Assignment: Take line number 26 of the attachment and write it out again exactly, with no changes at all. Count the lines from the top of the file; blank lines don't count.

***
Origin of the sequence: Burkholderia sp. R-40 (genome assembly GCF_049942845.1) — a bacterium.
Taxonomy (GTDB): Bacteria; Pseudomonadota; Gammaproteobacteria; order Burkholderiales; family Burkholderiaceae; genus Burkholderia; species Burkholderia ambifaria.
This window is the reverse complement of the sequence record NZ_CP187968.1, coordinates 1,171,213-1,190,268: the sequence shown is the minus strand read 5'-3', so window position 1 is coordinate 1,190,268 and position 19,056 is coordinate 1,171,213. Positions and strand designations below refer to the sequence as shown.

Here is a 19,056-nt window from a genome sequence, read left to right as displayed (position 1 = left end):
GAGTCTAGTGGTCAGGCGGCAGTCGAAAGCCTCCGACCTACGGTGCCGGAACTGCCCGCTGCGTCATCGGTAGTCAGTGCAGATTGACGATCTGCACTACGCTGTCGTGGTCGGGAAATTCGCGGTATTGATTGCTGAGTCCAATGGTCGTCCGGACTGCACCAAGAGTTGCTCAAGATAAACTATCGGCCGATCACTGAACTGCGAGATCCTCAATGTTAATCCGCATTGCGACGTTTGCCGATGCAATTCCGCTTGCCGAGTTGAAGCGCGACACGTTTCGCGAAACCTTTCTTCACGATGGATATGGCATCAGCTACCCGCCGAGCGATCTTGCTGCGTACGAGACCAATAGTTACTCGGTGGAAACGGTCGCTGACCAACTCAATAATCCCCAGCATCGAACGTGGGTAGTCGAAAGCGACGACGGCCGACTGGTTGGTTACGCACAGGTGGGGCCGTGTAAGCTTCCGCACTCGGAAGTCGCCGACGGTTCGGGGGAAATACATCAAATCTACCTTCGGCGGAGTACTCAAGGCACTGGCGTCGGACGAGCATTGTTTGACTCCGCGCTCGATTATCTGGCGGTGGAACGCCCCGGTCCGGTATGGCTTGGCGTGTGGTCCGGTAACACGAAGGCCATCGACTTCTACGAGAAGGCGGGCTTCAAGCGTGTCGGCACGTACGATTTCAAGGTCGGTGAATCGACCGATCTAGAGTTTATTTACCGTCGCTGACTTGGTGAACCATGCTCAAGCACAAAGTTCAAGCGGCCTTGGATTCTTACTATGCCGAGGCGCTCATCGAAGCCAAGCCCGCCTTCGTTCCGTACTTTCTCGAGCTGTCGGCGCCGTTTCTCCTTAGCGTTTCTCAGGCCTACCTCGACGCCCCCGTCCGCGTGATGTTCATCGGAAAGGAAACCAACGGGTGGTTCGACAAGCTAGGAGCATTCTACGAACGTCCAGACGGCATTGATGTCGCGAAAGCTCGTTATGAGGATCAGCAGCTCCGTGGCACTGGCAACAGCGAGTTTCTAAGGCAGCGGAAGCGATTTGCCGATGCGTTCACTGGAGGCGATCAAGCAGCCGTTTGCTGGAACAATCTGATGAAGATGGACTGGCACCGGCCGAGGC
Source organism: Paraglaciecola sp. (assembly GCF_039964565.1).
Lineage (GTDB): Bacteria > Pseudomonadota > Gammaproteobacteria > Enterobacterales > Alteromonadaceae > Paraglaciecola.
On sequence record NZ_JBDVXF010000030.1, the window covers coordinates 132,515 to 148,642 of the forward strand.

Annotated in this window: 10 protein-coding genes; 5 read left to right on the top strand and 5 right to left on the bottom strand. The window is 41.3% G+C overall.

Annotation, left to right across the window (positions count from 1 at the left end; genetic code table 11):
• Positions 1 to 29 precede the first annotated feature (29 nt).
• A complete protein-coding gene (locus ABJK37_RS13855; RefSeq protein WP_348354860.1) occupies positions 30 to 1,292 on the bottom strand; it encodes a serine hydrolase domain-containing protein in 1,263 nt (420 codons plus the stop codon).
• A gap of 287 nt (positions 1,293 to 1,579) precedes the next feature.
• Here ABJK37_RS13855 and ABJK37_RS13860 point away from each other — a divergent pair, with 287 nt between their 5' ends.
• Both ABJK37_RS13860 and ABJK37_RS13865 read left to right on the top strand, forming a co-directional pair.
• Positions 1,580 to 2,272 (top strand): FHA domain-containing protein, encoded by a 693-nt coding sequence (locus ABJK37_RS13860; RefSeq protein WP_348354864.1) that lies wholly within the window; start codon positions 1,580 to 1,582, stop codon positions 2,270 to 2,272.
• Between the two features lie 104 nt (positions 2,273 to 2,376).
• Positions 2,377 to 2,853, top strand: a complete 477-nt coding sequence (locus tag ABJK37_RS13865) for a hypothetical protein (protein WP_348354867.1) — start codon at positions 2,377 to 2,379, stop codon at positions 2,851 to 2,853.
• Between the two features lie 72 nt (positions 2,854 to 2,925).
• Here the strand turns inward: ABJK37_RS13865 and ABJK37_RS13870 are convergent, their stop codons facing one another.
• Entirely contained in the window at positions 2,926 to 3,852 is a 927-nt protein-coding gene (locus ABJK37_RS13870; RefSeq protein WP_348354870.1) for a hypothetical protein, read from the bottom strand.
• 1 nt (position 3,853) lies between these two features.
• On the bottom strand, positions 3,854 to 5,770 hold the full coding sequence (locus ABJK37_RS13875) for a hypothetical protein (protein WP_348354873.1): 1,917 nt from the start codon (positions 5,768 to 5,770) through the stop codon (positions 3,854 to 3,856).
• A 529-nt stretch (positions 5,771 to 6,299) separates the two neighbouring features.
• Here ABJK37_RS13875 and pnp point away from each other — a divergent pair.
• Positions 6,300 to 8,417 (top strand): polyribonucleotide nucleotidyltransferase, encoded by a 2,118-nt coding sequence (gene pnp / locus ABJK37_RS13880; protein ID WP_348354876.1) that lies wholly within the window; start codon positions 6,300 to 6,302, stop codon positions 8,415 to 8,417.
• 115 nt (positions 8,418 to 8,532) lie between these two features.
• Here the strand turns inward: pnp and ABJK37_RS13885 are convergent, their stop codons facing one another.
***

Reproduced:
• Positions 6,300 to 8,417 (top strand): polyribonucleotide nucleotidyltransferase, encoded by a 2,118-nt coding sequence (gene pnp / locus ABJK37_RS13880; protein ID WP_348354876.1) that lies wholly within the window; start codon positions 6,300 to 6,302, stop codon positions 8,415 to 8,417.